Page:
With that said, here are my somewhat more subjective and specific findings:

Summerlin/Ferguson Bloc

  • Summerlin and Ferguson disagreed on whether or not to move the citizens’ forum to the beginning of the meeting on 6/13/17, with Ferguson voting “yes” and Summerlin voting “no.”
  • Summerlin and Ferguson disagreed on whether or not to amend City Council Procedural Rule 7.5c on 09/26/2017, with Ferguson voting “yes” and Summerlin voting “no.”
  • Each of these two issues came before council only once during this period.

White/Voelkel/Baroody Bloc

  • Mr. Voelkel was the lone “no” vote on a motion to instruct city staff to draft an abandonment document for an easement on Bluff Ridge on 06/27/17. White and Baroody each voted “yes,” along with Summerlin and Ferguson.
  • However, that issue came back before the council again on 7/25/17, and that time the bloc voted together, quashing the motion 3-2.
  • Mr. Baroody was the lone “no” vote on a motion to approve the KCAD budget on 08/08/2017 that passed 4-1. That issue did not come before council a second time.


  • The vast majority of votes cast were unanimous — about 72%.
  • If you disregard the 06/13/17 vote regarding the Bluff Trails easement (since the matter came back before the council and each bloc voted together for the deciding vote), the White/Voelkel/Baroody bloc voted together 98.6% of the time — 66 of 67 opportunities.
  • Disregarding that same Bluff Trails initial vote (same reason stated above), Voelkel and White voted together 100% of the time — 67 out of 67.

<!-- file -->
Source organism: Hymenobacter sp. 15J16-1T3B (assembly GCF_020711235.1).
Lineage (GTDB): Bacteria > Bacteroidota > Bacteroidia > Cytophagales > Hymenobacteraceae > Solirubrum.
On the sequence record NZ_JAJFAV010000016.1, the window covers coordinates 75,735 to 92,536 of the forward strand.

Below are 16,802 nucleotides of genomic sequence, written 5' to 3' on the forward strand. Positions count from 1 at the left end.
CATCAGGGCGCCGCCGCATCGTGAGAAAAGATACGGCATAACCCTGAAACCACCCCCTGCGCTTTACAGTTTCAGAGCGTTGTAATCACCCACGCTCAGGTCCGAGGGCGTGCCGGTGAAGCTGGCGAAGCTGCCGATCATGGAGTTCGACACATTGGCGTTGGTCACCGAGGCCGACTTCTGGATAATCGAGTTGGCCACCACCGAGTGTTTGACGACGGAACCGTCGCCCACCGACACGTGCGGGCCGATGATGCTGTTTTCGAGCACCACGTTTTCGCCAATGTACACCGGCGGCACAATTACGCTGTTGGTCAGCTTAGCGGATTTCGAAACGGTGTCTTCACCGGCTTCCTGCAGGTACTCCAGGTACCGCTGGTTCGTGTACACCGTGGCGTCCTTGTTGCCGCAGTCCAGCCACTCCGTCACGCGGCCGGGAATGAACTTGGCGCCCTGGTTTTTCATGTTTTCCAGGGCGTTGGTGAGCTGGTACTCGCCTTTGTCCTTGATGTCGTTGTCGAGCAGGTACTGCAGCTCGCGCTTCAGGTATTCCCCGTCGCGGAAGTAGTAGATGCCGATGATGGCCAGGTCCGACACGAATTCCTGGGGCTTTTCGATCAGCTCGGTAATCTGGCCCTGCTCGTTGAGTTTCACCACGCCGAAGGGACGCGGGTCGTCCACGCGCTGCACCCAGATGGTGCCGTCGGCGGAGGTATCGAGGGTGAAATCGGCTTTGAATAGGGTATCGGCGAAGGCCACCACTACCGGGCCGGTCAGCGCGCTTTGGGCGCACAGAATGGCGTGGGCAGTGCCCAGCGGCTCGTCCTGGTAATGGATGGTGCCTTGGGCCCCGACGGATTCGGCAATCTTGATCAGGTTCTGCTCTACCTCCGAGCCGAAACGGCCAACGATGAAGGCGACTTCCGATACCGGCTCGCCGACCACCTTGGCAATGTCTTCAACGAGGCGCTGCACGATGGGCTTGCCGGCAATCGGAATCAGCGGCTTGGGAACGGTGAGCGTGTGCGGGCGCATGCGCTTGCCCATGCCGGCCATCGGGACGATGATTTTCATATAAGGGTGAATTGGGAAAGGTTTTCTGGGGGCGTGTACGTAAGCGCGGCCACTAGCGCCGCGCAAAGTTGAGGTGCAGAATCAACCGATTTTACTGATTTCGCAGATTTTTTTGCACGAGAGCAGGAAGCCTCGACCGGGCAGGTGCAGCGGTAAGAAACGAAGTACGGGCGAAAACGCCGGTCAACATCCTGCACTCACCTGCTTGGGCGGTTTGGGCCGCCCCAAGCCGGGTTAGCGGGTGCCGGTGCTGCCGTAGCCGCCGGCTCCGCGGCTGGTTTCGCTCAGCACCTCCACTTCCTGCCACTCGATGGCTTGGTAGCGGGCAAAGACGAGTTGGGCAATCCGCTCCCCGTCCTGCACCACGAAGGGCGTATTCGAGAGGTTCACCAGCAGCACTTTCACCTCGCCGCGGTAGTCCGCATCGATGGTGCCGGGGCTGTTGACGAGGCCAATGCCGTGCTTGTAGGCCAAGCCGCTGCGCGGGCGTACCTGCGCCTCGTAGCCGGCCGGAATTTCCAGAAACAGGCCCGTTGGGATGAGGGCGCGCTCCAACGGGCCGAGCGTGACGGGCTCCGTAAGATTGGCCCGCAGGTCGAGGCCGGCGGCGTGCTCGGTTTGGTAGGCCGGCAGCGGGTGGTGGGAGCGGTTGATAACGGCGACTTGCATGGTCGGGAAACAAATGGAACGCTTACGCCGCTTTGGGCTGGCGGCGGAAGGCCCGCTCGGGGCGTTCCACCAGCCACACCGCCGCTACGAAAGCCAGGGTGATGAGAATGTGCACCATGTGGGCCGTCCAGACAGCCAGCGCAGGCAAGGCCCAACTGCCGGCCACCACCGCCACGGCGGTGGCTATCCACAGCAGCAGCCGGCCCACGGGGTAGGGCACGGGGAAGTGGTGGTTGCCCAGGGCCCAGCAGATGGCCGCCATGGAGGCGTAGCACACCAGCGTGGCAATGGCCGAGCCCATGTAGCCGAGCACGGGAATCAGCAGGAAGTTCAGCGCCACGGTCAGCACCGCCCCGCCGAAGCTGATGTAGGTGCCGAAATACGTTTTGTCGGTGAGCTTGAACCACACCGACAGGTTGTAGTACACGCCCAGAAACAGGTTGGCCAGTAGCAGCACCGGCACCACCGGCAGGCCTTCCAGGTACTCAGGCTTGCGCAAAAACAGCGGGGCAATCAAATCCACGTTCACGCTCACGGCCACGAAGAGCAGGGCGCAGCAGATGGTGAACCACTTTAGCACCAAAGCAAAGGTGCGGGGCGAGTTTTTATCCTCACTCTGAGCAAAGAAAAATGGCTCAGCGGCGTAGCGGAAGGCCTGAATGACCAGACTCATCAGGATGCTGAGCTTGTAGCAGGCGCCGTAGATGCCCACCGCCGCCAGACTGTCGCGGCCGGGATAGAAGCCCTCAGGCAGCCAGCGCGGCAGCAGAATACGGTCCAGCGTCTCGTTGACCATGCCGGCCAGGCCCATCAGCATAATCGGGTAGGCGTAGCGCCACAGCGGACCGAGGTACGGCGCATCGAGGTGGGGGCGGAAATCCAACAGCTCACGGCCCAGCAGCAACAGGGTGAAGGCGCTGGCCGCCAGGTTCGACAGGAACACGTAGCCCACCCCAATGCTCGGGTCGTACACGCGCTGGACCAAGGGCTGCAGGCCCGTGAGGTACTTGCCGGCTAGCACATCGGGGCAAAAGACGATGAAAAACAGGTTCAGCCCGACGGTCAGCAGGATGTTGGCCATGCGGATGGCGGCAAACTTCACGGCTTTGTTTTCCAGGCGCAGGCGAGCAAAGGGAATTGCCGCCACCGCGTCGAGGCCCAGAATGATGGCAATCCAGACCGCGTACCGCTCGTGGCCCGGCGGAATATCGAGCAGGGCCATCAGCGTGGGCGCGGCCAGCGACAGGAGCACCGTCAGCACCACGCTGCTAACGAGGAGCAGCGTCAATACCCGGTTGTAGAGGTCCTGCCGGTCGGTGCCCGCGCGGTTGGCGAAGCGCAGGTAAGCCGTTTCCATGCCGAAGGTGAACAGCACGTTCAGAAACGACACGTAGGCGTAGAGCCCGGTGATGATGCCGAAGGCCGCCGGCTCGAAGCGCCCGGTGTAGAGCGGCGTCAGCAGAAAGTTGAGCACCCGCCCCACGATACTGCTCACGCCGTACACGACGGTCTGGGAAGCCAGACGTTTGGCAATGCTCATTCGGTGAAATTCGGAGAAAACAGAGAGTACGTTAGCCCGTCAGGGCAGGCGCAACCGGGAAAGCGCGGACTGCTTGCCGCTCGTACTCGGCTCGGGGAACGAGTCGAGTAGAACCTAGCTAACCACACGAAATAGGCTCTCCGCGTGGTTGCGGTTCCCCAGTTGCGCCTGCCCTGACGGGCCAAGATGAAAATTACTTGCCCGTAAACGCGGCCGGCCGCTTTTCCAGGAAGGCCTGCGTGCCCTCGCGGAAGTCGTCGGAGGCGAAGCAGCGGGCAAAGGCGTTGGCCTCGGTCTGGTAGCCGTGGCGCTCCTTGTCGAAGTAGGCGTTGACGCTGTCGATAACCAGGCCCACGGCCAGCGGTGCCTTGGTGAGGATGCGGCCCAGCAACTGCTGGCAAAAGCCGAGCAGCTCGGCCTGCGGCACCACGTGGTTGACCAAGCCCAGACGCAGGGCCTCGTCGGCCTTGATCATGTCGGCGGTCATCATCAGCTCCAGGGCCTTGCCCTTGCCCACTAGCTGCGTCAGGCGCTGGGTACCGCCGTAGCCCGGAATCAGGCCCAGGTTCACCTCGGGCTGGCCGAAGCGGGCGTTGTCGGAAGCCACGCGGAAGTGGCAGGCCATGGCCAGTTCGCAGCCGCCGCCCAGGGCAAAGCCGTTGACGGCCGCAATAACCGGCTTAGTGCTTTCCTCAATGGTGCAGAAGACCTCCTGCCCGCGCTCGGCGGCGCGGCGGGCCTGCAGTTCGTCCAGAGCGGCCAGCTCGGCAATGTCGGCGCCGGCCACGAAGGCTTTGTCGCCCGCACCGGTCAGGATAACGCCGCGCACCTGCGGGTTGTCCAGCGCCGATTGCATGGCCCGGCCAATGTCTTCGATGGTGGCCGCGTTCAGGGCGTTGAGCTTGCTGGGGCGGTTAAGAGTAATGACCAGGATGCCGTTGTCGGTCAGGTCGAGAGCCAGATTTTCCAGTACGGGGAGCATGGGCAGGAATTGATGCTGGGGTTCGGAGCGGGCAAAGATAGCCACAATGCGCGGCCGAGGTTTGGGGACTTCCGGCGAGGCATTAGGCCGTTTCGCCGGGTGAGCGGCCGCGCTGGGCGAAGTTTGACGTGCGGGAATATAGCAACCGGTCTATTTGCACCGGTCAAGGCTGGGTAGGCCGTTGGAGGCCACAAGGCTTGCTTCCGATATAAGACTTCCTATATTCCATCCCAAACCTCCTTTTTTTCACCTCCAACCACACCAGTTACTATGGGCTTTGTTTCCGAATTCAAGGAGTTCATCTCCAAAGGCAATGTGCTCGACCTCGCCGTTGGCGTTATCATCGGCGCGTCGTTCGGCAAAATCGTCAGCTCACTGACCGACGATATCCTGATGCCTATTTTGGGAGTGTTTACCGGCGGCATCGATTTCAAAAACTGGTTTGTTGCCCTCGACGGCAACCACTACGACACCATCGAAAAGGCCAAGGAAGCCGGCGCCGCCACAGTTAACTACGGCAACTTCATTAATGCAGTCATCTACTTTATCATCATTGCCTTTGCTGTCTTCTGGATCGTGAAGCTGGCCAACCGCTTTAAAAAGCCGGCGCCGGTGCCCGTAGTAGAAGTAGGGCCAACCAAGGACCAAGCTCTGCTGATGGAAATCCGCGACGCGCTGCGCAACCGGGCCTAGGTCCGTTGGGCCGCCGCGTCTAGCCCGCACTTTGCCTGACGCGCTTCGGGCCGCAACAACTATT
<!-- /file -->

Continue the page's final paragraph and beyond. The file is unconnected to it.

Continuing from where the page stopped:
• The Summerlin/Ferguson bloc voted together 97.3% of the time — 72 out of 74 opportunities, but only 86.7% of the time when the council vote as a whole was not unanimous.
  • Our first hypothesis was correct: each bloc votes together on an overwhelming majority of votes taken.
  • Our second hypothesis was correct: the White/Voelkel/Baroody bloc votes together at a higher rate than the Summerlin/Ferguson bloc, whether or not you include the Bluff Trails easement issue, especially when the overall council vote is not unanimous.

Here is the raw data that we compiled for this discussion:

Vote Tallies Document

City of Kerrville Budget Process

We have neglected to post all of our content from Facebook onto this website, and we apologize for the oversight! This was a busy week with lots of moving parts, and we’d like to take this opportunity to present the following videos, in order of creation, for your viewing pleasure.

September 20 – Council vs. EIC Budget Dispute